“It was a good, physical series, battled hard by both sides and went the distance to seven,” he said. “We just want to go out there and play hard and play our style. We’re a big, strong, physical team when we’re playing at our best, and that doesn’t change regardless of who we’re playing.”
Kelly’s contract expires after this season. While he said that no negotiations have been going on, he left no doubt that he hopes to return.
“Obviously, I’d love to stay here,” he said. “Boston’s a great city, a great team. My wife and I have enjoyed this city so much since we’ve been here. It couldn’t have been a more perfect thing for me to come here last year and end up coming to a great team that wins the Stanley Cup. Hopefully, it’s something we can get worked out.”
|Bruins-Flames Live Blog: Daniel Paille makes it 9-0||01.05.12 at 7:01 pm ET|
|Andy Brickley on D&C: ‘I really don’t see a whole lot of challenge from anyone else in the conference’||12.28.11 at 12:10 pm ET|
NESN Bruins analyst Andy Brickley talked with Dennis & Callahan guest hosts Tom Caron and Chris Mannix on Wednesday morning to discuss the Bruins’ busy second-half schedule, which teams provide the biggest challenge to the B’s in the Eastern Conference, and NHL First Star of the Week Brad Marchand.
Last week, Marchand scored a goal in the 3-2 victory over the Canadiens and capped off the week with a hat trick and two assists in the Bruins’ 8-0 dismantling of the Panthers.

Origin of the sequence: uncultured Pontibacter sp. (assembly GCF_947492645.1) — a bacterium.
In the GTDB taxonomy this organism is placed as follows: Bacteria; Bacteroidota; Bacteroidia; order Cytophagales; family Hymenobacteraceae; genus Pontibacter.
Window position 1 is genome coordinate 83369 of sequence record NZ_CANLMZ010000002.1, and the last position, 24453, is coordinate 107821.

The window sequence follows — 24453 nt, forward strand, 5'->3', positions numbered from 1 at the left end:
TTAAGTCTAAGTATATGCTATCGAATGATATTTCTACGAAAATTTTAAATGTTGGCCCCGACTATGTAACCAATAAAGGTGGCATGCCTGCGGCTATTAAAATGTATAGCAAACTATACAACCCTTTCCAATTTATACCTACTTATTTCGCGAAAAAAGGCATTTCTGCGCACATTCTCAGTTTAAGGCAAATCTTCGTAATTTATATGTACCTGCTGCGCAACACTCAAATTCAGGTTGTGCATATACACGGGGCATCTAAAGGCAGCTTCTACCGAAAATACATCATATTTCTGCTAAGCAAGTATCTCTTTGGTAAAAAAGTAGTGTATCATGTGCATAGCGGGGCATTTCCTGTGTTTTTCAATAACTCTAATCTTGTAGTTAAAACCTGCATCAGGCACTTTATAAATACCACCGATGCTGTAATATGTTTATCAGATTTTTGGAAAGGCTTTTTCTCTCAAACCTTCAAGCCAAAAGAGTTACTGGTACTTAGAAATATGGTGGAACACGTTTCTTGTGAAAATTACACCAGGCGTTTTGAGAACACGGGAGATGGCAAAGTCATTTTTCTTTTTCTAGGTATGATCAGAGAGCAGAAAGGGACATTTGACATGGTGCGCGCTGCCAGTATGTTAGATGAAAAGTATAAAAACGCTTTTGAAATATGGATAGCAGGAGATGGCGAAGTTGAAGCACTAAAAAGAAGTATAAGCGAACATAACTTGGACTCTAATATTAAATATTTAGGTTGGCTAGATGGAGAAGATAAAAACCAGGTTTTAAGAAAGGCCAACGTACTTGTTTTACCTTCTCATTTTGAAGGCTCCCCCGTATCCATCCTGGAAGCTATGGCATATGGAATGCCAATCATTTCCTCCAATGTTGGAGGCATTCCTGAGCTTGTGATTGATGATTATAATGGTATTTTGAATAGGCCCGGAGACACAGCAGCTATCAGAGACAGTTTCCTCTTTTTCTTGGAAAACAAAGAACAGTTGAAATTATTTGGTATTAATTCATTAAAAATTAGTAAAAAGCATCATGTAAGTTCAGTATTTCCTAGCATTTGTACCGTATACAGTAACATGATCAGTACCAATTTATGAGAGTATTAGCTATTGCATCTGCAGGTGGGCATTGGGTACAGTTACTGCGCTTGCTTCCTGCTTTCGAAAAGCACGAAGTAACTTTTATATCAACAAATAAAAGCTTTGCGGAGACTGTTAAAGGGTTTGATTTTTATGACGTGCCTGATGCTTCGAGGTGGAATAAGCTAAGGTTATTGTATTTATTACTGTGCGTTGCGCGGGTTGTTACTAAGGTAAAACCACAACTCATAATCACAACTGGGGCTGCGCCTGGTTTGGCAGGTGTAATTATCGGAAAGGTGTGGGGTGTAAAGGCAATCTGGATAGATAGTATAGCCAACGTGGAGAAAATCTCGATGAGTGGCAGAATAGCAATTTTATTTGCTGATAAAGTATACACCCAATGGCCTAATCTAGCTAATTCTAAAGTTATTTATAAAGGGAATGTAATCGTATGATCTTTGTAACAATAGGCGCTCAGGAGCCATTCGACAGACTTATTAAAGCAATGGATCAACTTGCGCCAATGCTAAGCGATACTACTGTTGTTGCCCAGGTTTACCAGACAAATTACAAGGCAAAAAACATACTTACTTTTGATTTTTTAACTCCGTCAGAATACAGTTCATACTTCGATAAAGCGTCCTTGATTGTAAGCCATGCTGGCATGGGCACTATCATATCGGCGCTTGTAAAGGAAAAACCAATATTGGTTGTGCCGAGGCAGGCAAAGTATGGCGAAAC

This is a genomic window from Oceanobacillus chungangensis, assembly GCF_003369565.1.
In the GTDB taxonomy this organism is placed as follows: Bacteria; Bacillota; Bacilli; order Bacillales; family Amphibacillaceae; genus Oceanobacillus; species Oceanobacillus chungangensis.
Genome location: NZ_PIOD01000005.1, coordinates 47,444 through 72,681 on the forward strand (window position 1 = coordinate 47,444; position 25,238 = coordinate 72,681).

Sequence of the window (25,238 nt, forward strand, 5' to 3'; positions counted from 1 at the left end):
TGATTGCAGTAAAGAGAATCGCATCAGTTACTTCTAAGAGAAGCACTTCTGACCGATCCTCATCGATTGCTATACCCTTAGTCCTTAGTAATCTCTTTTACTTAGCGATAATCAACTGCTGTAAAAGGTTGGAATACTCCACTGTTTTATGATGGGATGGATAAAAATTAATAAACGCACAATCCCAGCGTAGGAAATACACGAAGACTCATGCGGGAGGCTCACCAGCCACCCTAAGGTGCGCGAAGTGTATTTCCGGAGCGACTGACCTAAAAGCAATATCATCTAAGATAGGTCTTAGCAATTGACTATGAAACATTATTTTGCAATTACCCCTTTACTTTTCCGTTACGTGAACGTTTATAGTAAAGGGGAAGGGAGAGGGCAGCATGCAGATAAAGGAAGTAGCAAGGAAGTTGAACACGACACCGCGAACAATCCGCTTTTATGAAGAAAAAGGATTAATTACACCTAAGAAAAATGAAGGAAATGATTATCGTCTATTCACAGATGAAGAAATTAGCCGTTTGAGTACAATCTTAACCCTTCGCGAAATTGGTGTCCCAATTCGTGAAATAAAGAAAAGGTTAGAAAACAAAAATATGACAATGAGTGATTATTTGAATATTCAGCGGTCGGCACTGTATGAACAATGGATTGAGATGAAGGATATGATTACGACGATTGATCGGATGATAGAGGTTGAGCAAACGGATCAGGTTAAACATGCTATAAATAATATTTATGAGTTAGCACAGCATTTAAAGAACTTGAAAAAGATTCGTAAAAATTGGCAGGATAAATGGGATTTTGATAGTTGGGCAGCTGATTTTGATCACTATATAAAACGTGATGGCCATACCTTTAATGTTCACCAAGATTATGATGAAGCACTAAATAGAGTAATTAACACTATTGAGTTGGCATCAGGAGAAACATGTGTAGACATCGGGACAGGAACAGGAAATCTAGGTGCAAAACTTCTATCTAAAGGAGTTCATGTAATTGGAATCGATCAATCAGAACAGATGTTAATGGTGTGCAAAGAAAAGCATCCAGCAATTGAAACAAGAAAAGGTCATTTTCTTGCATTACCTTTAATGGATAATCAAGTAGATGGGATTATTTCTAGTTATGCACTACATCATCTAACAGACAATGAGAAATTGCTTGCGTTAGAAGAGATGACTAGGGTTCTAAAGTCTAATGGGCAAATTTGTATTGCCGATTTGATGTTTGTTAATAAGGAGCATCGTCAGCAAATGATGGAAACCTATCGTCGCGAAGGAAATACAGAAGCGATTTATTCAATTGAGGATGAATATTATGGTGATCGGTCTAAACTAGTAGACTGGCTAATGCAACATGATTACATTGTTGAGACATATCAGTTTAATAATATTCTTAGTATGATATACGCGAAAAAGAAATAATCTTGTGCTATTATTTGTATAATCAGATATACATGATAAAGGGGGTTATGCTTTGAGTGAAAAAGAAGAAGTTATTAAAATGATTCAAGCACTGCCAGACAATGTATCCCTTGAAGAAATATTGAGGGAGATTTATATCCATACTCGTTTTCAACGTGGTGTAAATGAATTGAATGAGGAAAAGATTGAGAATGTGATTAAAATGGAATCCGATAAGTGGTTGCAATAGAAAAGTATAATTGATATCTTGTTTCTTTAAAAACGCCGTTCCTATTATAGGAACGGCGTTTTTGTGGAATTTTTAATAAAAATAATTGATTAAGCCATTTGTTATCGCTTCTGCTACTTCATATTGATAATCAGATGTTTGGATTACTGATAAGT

“I think we should be a little surprised to the degree that he’s playing as well as he’s playing,” Brickley said. “I think any good team and any good young player that fits into a real good hockey club that’s deep and balanced like Boston, you expect those young players to get better from their rookie seasons and you’ve certainly seen that from both [Tyler] Seguin and Marchand. To think that he would be this good this early — this productive and this reliable — is a little bit of a surprise. But keep in mind both of those young players bring a nice element of speed along with their skill set to the Bruins.”
Brickley has been just as impressed by the play of Patrice Bergeron, who is on pace to have his most productive season and has lifted Marchand and Seguin.
“They play with a guy in the middle like Bergeron and that’s a huge benefit to them,” Brickley said. “It allows them to play to their strengths, have a little bit more freedom offensively because Bergeron will distribute the puck, he’ll take care of all three zones, and he’ll win his puck battles, and he’s so reliable and dependable yet he’s got an offensive flair himself. So to have that kind of centerman in the middle — that kind of experience, that kind of talent — is a huge benefit for those two guys.”